Ukraine has a well-developed district heating sector in terms of geographical coverage, but it requires significant investment in modernisation of generation capacities and networks to increase efficiency and reliability of operations.
Overall there are over 1000 heat supplying companies in Ukraine, and centralised heat supply covers 40% of the population. Most multi-apartment buildings and some private buildings in cities and towns are connected to district heating networks with a total length of about 21 000 km. Natural gas is the main fuel for district heating. However, there is an increasing number of examples of using biomass for heat energy generation.
DHS operators face intense competition for customers base, as during the last decade there was a tendency of natural gas-fired boilers installation in individual apartments in existing multi-apartment buildings connected to district heating systems, while newly constructed multi-apartment buildings are often equipped with individual natural gas-fired boilers or decentralised heating solutions.
The energy strategy of Ukraine foresees the development of heat supply systems taking into account the economic feasibility of locally available fuel types, regional and national energy infrastructure, as well as increased efficiency of heat supply. Investment requirements in district heating sector is estimated at about 10 billion USD, while the potential for resulting natural gas savings is 4.1 billion cubic meter per annum. The goals of state policy implementation in the area of heat supply include achieving a 40% share of alternative energy sources and reducing energy losses to 10% before 2035.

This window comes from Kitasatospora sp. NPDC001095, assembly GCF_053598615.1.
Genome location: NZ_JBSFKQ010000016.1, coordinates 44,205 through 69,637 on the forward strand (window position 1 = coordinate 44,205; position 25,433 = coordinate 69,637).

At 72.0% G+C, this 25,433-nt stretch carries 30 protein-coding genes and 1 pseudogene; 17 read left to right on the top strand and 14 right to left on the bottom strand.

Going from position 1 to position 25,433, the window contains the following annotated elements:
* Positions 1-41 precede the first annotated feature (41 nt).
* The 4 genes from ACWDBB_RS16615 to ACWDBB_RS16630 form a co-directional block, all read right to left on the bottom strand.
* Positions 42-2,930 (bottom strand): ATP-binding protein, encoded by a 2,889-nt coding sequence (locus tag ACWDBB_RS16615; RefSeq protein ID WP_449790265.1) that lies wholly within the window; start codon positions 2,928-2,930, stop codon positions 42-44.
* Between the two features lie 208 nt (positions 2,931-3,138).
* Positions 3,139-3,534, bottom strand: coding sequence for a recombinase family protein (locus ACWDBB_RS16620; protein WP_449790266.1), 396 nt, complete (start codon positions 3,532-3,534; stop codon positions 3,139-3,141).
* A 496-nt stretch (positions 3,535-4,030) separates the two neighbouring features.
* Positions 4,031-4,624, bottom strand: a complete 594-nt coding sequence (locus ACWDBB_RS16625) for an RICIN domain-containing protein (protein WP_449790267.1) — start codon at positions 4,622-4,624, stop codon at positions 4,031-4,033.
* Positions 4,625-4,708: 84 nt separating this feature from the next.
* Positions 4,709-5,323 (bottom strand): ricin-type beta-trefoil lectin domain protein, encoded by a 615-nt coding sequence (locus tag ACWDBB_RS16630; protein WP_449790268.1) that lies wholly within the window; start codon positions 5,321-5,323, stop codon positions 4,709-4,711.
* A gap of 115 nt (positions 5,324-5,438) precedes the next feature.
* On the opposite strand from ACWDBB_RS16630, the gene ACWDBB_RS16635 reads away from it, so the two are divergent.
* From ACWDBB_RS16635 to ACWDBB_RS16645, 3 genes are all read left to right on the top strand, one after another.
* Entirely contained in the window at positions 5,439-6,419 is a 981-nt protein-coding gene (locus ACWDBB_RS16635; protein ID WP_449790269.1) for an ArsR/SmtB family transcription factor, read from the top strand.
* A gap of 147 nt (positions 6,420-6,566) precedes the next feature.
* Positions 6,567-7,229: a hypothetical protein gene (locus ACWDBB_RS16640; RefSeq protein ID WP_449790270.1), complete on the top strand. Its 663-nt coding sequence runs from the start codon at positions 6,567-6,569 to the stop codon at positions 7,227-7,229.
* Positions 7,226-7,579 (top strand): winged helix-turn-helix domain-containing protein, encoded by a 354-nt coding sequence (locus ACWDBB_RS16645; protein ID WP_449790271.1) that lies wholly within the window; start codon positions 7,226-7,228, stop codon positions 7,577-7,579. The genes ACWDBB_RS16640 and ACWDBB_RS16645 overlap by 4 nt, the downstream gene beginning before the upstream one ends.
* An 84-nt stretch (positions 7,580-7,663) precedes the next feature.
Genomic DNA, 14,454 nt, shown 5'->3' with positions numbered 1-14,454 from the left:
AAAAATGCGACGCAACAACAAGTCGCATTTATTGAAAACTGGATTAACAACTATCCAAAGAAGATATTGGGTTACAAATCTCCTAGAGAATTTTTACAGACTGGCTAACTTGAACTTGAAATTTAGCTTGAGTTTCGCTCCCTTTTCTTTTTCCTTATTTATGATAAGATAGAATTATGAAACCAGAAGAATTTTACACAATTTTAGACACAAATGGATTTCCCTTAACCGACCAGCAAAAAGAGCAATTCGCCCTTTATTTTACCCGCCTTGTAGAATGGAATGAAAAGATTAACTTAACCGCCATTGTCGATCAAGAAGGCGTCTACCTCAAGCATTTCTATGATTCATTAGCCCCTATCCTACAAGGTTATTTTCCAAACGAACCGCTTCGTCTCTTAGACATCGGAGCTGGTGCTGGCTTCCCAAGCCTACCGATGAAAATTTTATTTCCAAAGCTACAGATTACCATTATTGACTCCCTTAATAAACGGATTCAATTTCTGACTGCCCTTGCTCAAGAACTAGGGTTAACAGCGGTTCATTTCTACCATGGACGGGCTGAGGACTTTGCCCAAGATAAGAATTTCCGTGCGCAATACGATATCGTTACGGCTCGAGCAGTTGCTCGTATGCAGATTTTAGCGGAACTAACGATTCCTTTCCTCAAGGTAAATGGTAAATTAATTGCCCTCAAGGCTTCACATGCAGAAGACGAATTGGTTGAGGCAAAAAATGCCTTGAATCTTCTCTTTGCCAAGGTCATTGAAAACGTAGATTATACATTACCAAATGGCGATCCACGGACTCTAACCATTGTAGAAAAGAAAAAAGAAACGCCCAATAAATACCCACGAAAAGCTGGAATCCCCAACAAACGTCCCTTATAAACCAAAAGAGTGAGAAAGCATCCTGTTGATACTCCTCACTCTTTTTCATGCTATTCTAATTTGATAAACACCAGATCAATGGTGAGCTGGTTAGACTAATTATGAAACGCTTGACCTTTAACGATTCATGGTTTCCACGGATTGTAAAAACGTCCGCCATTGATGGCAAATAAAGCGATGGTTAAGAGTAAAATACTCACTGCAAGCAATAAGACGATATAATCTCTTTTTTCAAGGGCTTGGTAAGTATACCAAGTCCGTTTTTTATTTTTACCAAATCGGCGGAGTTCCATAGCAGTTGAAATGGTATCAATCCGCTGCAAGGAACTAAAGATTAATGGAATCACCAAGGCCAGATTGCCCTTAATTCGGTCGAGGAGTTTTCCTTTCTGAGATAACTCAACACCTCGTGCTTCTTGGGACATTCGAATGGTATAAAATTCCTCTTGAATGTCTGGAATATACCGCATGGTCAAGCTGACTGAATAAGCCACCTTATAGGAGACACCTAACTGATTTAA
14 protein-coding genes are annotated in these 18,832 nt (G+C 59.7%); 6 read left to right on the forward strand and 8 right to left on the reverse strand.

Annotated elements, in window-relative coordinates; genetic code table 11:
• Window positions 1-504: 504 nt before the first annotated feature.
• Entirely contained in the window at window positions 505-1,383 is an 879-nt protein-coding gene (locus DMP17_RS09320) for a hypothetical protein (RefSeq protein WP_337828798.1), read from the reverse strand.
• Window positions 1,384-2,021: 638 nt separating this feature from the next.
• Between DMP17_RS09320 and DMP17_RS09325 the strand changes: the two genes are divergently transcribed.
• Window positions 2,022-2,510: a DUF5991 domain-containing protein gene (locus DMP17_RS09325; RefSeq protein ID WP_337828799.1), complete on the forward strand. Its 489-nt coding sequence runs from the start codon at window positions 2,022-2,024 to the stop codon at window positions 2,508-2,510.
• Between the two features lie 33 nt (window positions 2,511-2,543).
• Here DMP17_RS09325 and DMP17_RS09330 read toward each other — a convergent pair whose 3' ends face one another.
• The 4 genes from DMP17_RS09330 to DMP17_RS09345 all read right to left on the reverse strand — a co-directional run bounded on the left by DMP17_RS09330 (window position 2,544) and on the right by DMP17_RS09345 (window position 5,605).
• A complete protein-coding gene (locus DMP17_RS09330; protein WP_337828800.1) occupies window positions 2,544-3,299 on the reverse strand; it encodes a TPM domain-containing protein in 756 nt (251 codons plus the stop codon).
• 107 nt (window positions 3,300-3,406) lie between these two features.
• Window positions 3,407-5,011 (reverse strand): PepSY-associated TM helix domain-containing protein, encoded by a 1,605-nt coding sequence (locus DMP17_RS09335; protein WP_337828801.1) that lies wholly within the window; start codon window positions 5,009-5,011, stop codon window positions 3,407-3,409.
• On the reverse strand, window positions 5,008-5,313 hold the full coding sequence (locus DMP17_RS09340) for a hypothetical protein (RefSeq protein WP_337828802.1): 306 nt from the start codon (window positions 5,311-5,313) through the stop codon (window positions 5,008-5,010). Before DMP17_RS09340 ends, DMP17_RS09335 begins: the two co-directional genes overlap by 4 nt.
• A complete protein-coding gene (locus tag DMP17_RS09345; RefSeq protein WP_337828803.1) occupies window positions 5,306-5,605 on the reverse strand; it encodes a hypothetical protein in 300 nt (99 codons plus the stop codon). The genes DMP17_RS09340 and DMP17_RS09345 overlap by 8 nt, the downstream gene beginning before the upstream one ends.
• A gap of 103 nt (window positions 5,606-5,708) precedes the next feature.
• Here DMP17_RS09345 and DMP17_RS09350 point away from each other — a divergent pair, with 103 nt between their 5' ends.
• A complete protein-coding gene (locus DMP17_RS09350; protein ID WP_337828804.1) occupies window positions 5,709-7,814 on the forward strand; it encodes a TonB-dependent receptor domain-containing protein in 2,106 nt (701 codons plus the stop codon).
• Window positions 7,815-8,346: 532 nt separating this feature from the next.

KeepWarm is an EU-funded project whose objective is to accelerate cost-effective investments in the modernisation of District Heating Systems (DHS). It brings together eleven project partners from a variety of relevant sectors (energy agencies, national DHS associations, agricultural chambers, research institutes, consultancies on energy efficiency and NGOs) across Central and Eastern Europe.
The aim of the initiative, launched in April 2018, is to modernise DHS around the whole region and reduce greenhouse gas emissions by improving system operations and promoting a switch to less-polluting sources, like renewables. The project partners strive to ensure that best practices for environmental-friendlier heating and cooling will be taken up across Europe, replicating KeepWarm’s approach in other countries and regions, even beyond the end of the project in September 2020.
In Ukraine, the project is supported by the State Agency on Energy Efficiency and Energy Savingss and involves the heat supply companies of the cities of Zhytomyr, Khmelnytskyi, Ternopil and Bila Tserkva.
Country project partner
KT-Energy LLC is KeepWarm's project partner in Ukraine. KT-Energy LLC provides consultancy and project development services in the areas of power, energy efficiency, and carbon emission reduction projects since 2010.
Learning about best practice in renewable energy for district heating in Ukraine
The third training for representatives of Ukrainian district heating systems in the framework of KeepWarm, organised by project partner KT-Energy, took place on 12-14 March 2019 in Kamianets-Podilskyi city. It included lectures on renewable energy...
Учасники проекту KeepWarm познайомилися із досвідом використання біомаси в системі теплопостачання у Кам’янці-Подільському
12-14 березня у м. Кам’янець-Подільський відбувся третій навчальний семінар для представників теплокомуненерго в рамках проекту KeepWarm....
First KeepWarm training conducted in Ukraine
On 11-13 December 2018, the first training for Ukrainian district heating system (DHS) specialists in the framework of the KeepWarm project was conducted in Bila Tserkva. City mayor Gennadiy Dykyi welcomed training participants during an opening...